Since 1996, a deadly neurodegenerative disease of cervids (deer, elk, moose, caribou, reindeer) has been spreading across Canada.
- Since 1996, a deadly neurodegenerative disease of cervids (deer, elk, moose, caribou, reindeer) has been spreading across Canada.
- On Jan. 31, 2024, chronic wasting disease (CWD) was detected for the first time in British Columbia in two deer.
- The protein is similar to other normal proteins in the body, except it’s abnormally shaped.
- The abnormal folding of these disease-causing prion proteins — which are found most abundantly in the brain — leads to brain damage that makes the brain appear like a sponge.
- Other TSEs include Creutzfeldt-Jakob disease in people, bovine-spongiform encephalopathy (“mad cow disease”) in cows, and scrapie in sheep and goats.
- This means that early detection and management is critical for reducing the impact of this disease.
British Columbia’s preparations
- has established a surveillance program to detect CWD as soon as possible.
- Our research suggests that a robust approach to such a difficult disease will require rapid, collective and collaborative action across sectors.
- This approach must involve wildlife managers, hunters, local communities, First Nations and researchers to integrate a number of approaches.
Surveillance and management
- Many CWD management programs rely on removing infected animals from the landscape.
- While it is mandatory to submit the heads from hunted cervids in select management units in B.C., in most regions, submission is voluntary.
- Hunters can participate in CWD management and surveillance by removing the head of the animal and submitting it to a local testing station or freezer for CWD testing.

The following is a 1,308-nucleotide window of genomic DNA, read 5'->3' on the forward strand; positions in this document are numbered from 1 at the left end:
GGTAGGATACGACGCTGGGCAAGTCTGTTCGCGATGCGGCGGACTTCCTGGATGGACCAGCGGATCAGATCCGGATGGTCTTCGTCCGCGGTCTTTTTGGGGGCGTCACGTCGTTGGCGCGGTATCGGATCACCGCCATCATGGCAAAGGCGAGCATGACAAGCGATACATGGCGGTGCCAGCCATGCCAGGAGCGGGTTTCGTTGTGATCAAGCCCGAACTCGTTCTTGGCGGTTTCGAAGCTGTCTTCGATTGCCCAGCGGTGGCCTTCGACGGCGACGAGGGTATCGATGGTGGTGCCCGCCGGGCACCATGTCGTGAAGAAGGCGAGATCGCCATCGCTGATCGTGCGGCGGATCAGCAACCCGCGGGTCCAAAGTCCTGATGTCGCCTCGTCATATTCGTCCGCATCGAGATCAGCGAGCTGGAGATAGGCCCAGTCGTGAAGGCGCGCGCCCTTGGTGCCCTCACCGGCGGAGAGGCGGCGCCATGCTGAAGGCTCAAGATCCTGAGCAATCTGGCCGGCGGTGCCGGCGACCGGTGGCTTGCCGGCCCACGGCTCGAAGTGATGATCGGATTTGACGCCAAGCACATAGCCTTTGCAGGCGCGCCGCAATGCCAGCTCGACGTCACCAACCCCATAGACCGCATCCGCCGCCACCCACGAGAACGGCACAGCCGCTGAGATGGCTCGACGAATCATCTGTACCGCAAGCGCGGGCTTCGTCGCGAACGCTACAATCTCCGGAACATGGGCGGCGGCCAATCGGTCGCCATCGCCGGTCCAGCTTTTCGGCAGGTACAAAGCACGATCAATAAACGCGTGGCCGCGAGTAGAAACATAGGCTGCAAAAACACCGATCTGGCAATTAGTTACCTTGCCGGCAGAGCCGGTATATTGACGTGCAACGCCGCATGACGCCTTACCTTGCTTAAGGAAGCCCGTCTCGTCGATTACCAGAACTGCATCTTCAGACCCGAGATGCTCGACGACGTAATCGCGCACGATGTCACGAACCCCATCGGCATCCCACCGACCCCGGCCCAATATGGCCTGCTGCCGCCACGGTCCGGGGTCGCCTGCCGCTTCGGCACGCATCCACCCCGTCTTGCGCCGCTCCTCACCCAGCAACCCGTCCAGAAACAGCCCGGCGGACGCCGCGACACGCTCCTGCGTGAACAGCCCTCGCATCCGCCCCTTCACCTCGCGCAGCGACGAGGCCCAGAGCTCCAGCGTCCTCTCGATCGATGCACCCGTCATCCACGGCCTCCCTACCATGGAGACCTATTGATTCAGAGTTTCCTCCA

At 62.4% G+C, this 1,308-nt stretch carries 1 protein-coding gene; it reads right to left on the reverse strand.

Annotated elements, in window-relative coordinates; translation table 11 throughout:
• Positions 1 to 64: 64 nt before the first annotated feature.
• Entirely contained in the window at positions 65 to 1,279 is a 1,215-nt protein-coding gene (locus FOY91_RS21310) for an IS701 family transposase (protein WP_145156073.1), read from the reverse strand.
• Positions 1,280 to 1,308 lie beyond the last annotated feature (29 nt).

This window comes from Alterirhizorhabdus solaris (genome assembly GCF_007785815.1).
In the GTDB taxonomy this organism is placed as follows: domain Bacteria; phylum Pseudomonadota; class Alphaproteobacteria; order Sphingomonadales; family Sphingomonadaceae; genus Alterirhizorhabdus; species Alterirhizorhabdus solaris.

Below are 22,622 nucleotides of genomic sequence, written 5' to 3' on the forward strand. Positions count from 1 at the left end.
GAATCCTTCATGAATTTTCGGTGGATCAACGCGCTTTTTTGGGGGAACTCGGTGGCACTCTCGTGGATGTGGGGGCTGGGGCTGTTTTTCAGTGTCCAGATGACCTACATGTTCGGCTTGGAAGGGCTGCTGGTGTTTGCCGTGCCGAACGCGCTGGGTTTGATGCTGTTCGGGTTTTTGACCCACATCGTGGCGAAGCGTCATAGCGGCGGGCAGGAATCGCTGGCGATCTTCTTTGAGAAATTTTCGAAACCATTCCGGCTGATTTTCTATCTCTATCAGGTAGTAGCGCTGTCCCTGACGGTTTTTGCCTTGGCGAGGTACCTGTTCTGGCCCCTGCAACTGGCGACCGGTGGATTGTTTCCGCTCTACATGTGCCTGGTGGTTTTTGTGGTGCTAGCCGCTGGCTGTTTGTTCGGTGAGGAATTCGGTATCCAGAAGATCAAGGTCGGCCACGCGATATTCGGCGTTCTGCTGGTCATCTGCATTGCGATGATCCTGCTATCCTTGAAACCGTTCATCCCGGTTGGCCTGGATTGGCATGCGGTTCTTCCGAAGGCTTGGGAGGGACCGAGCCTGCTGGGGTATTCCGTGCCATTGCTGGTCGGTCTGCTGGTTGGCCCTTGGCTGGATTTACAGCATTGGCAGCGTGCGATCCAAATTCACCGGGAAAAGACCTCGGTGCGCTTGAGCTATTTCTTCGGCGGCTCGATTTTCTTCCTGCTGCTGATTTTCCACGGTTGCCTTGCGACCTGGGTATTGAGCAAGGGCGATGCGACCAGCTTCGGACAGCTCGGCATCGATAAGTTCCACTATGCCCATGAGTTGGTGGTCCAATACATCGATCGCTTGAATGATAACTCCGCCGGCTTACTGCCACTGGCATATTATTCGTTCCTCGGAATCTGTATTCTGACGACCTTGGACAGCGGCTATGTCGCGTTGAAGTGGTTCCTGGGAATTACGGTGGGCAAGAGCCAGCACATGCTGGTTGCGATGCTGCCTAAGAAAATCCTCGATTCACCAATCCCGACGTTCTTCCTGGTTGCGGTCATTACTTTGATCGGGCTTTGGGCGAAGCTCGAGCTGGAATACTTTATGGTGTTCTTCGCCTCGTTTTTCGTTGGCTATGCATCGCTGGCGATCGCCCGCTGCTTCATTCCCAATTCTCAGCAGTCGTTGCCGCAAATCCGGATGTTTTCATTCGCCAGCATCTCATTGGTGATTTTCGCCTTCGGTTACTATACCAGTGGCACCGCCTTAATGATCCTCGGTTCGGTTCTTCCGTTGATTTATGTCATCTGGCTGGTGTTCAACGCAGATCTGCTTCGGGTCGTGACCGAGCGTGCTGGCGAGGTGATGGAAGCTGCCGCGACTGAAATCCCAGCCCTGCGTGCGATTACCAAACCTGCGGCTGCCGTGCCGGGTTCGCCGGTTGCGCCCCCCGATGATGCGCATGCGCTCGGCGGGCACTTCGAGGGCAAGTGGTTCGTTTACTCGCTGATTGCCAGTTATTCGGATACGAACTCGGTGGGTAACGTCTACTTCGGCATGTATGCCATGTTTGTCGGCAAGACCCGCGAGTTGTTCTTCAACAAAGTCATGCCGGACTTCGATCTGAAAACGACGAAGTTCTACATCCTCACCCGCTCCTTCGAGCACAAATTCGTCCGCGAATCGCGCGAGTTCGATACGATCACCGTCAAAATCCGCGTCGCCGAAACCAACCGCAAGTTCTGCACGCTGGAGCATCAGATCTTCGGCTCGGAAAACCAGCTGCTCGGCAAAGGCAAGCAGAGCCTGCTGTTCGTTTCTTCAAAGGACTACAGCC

- The public can also participate in CWD surveillance and management by reporting signs of sick animals and vehicle collisions with cervids.
- This is why testing cervids that have been killed by vehicles is also a critical component of CWD surveillance and management.
Curbing the spread
- CWD can spread between animals through contact with bodily fluids.
- Legal restrictions on carcass transport and the use of urine-based scents in hunting can also reduce the unintentional spread of CWD.
- Research has shown that community-focused communication and engagement are essential for the success of CWD management efforts.
- In the days ahead, fostering open dialogue and collaboration will be paramount towards an effective and sustainable effort against CWD.
Kaylee Byers is the Regional Deputy Director of the British Columbia Node of the Canadian Wildlife Health Cooperative and collaborates with the Wildlife Health Program, which leads Chronic Wasting Disease surveillance in British Columbia. Sarah Robinson does not work for, consult, own shares in or receive funding from any company or organisation that would benefit from this article, and has disclosed no relevant affiliations beyond their academic appointment.